As the weather begins to cool and leaves start to fall from the trees, you may notice that your grass growth is slowing before your lawn becomes dormant through the winter months. While things may be progressing slowly on the growth side, it's still important to keep up with your lawn so that it will continue to flourish in those high-growth months. Here are a few tips for taking care of your lawn as it begins to cool:
While growth is certainly slower during the cooler months of fall, your grass is still dependent on sunlight to make the food it needs to survive, especially as the plants are getting ready to pull their food reserves into their cores to keep them alive through the winter. Raking often will ensure that your grass is still getting plenty of sunlight, while also strengthening it for the hard winter months.
As cold temperatures begin to take hold and your lawn begins to put itself into "reserve mode," you may notice that the blades of your grass are turning yellow. This is due to the grass compartmentalizing all of its nutrients into its root base, while halting regular growth, which would expend those nutrient reserves. As the green tops of the grass plant begin to decompose, turning yellow and then brown, you may start to notice fungal infections taking advantage of the grass's weakened defenses. Keep an eye out for discoloration, patching, or other common signs of fungal infection. If you notice signs of fungal infections, be sure to get in contact with AgroPro to discuss treatment options.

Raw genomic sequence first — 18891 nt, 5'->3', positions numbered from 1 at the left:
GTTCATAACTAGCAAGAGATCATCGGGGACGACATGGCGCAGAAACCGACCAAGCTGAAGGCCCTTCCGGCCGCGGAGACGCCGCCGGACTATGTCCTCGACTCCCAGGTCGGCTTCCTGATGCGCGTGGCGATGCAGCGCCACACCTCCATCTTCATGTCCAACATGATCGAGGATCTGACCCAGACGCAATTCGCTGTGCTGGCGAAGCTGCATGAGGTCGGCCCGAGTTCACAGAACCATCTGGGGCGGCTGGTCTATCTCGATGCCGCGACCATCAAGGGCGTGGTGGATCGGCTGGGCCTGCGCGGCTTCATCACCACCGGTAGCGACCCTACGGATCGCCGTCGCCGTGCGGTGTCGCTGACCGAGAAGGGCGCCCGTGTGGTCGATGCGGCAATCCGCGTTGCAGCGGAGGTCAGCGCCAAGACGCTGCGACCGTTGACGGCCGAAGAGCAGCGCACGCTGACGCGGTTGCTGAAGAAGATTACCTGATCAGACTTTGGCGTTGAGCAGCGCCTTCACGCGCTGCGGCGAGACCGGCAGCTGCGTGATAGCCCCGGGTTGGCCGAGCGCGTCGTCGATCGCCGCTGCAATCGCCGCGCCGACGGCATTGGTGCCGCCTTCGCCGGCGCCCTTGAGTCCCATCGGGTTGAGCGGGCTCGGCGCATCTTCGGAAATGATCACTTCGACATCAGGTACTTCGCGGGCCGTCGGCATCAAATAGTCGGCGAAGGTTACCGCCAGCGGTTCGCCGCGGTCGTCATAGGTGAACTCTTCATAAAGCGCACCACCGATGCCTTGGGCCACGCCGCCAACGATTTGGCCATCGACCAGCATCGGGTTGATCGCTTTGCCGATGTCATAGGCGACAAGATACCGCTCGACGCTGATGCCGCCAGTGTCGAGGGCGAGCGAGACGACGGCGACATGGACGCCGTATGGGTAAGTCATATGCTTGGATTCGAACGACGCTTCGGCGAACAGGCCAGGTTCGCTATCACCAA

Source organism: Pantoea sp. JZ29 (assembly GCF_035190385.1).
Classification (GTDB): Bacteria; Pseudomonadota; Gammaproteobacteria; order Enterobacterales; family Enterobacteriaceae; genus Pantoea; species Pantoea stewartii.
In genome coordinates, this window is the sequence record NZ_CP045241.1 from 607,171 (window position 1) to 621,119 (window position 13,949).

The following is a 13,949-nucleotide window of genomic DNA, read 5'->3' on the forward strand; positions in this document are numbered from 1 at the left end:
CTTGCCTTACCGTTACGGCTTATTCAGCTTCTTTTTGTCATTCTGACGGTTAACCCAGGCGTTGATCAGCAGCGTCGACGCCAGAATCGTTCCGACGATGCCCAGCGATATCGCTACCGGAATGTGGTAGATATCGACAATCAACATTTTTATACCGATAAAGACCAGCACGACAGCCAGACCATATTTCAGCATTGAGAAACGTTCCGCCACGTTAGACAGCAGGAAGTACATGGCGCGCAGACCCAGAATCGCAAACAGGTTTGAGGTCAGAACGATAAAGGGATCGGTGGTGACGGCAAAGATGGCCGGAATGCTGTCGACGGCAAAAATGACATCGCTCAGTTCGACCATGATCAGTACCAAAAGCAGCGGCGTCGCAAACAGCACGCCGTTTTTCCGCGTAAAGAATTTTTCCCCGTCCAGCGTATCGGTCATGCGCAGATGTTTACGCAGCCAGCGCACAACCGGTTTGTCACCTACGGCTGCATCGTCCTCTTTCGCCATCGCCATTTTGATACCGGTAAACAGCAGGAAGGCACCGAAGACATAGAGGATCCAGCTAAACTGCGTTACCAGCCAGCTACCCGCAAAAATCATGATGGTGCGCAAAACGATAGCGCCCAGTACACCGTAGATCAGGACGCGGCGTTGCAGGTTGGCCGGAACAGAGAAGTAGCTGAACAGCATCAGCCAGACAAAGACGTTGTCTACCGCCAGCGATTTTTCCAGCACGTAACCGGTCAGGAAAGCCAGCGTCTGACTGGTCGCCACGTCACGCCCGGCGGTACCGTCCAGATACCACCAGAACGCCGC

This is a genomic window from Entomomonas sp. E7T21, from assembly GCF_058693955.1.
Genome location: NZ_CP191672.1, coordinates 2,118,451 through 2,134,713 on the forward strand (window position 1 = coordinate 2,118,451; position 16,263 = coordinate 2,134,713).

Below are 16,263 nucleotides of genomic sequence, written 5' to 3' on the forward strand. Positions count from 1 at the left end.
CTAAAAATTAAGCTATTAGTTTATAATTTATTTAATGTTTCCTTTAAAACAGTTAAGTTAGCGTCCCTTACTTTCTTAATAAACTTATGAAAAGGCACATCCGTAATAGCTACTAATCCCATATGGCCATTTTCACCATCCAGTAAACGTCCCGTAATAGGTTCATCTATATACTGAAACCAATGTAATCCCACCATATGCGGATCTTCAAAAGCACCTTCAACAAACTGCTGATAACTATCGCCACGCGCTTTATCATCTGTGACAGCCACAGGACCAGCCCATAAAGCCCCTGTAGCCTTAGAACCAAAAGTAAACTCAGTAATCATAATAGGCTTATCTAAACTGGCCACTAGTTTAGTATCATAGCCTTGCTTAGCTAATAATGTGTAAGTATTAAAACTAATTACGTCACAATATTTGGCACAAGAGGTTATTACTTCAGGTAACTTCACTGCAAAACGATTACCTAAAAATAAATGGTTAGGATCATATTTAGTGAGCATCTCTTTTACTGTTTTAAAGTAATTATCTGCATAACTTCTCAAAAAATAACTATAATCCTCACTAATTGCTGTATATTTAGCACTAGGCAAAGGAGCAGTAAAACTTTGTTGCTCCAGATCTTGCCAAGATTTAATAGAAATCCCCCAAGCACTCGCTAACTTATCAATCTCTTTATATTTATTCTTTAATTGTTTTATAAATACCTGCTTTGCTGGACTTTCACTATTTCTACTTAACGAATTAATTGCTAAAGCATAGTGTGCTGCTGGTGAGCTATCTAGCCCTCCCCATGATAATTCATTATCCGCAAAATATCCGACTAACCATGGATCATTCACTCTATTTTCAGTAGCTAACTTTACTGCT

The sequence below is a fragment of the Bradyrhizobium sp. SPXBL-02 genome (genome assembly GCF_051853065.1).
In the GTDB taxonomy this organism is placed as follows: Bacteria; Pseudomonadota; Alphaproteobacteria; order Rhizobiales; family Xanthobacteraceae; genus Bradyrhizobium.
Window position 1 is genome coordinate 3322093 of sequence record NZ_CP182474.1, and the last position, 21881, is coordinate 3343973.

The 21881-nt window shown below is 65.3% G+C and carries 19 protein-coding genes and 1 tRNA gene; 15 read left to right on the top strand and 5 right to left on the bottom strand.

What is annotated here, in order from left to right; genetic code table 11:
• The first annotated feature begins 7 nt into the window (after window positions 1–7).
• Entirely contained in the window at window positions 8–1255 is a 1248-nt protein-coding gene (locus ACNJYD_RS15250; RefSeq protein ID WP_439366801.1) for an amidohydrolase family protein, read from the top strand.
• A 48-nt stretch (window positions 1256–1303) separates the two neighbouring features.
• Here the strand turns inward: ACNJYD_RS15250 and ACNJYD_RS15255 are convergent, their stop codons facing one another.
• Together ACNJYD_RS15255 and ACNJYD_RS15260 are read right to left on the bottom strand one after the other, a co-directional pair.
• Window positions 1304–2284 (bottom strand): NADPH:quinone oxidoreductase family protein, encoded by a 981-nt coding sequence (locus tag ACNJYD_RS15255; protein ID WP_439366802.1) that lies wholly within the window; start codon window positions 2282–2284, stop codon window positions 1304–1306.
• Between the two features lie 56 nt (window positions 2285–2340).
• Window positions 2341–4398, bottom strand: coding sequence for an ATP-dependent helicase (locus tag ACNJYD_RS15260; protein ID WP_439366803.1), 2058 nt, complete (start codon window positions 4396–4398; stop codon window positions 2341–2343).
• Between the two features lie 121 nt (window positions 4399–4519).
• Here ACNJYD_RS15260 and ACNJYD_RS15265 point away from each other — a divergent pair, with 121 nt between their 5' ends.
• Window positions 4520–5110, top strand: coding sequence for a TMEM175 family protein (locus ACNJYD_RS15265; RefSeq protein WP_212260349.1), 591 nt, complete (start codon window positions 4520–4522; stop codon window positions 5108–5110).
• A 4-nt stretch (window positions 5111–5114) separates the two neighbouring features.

As it begins to cool down, long rains can lead to sustained, heavy moisture on the lawn as it is slower to evaporate off. Keep an eye on the moisture level on your lawn, as it may still be necessary to water – that said, be careful not to over-water the lawn, as the increased moisture can lead to problems as well.
Because your lawn is preparing to hunker down for colder, less sunny months, it may be beneficial to supply your lawn with a healthy dose of fertilizer with a healthy amount of phosphorus. Fertilizing your lawn during the fall months will help it hold on to as many nutrients as possible while stimulating root growth and will help it to spring back once the weather starts to become warmer again.
If there are areas of your lawn that are looking a little sparse, fall is the perfect time to seed due to the combination of cooler air but warm soil. When coupled with fertilization, you'll ensure that your lawn has had time to develop strong, healthy roots that will help the grass to grow in thick and green once spring rolls around again. For more information on best practices for seeding during the fall, check out our blog on Fall Seeding Guidelines.
Aeration is the act of putting small holes in the soil to ensure that the soil isn't too dense for grass to access those things it needs: air, soil, and water. By breaking up the soil with aeration, roots can grow stronger and take advantage of more nutrients. The low air temperatures and warm soil temperatures experienced during the fall make this season the best for aeration. Additionally, it's essential to aerate your lawn if you're planning on seeding during the fall, as the aeration process will enable those new seeds to take root more effectively.